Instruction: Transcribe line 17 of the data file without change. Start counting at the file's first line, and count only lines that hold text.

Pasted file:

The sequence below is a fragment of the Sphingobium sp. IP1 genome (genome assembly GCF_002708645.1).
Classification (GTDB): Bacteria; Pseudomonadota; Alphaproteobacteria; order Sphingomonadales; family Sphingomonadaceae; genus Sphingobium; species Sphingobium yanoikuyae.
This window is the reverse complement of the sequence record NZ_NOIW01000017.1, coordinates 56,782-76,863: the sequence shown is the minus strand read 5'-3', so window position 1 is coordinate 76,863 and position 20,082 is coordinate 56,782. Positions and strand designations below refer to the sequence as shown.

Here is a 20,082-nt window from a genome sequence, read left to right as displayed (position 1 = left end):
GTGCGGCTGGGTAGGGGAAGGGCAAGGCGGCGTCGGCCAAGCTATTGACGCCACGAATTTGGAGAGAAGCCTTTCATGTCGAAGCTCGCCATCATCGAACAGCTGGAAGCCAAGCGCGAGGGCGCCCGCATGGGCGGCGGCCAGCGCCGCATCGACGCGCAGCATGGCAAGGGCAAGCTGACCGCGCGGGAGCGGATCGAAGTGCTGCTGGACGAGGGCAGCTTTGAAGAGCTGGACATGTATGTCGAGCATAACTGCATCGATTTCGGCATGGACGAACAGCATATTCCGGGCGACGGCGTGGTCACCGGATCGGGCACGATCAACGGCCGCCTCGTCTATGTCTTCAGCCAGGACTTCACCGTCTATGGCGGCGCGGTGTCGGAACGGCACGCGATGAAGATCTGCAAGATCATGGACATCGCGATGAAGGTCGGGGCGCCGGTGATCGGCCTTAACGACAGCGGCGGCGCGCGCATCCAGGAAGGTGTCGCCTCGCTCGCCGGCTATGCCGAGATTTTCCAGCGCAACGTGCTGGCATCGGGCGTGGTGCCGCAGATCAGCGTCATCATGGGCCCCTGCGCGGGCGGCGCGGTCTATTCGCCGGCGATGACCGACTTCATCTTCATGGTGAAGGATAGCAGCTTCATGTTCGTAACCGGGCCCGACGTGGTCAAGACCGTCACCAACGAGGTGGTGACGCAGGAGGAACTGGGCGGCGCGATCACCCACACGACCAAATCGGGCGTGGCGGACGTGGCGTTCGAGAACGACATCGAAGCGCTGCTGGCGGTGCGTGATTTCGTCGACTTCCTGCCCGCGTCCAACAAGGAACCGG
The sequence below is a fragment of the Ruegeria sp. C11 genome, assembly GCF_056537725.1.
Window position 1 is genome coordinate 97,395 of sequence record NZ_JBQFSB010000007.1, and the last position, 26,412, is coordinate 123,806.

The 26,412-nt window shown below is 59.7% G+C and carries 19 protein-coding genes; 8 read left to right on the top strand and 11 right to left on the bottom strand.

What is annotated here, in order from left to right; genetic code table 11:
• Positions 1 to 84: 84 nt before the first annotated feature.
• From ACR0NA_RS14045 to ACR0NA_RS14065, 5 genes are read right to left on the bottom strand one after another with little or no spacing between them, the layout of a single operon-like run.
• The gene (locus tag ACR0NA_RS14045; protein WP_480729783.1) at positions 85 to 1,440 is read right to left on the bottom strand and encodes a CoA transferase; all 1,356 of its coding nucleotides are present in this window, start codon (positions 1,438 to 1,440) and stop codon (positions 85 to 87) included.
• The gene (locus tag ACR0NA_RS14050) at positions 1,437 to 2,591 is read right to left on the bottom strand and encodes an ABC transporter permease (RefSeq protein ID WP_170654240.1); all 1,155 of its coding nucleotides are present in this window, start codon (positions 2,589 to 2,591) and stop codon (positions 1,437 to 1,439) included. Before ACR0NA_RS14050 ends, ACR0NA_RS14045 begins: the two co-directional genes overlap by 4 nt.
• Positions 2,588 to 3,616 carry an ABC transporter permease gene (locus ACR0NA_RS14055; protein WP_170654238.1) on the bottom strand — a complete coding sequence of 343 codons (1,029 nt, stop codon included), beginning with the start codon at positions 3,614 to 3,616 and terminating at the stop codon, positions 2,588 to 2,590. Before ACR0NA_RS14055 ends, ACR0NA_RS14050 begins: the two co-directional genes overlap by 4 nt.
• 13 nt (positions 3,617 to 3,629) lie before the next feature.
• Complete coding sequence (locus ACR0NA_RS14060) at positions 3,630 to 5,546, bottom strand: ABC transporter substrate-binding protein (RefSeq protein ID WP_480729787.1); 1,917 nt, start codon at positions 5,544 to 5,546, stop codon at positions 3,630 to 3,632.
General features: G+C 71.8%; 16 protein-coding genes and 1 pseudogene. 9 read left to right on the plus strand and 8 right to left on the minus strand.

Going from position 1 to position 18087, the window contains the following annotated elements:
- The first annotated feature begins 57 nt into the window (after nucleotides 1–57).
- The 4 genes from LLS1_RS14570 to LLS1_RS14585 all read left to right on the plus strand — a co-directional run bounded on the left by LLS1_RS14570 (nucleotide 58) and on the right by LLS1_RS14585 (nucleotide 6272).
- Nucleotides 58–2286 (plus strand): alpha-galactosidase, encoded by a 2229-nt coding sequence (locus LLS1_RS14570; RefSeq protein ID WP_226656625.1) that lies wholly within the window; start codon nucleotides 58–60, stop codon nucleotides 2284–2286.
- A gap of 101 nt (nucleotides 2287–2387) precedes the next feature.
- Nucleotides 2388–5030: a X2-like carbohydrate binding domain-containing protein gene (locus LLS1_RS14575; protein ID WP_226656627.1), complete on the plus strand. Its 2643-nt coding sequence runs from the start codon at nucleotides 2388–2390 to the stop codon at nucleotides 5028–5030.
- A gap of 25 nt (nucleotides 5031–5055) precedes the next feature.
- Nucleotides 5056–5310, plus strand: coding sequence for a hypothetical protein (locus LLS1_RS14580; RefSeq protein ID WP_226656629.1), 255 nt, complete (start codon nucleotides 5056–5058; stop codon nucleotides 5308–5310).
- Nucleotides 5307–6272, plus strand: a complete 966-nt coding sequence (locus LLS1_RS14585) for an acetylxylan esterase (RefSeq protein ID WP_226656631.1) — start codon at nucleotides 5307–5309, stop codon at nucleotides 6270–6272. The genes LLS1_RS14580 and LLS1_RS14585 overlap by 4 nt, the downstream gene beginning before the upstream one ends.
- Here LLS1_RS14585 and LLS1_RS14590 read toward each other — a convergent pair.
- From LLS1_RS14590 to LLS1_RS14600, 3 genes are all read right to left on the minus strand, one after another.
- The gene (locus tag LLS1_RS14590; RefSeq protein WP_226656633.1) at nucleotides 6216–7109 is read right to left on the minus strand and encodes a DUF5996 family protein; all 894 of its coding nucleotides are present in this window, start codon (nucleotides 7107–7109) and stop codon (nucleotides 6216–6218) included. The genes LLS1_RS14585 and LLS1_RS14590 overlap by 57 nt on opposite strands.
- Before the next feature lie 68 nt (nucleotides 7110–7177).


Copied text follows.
General features: G+C 71.8%; 16 protein-coding genes and 1 pseudogene. 9 read left to right on the plus strand and 8 right to left on the minus strand.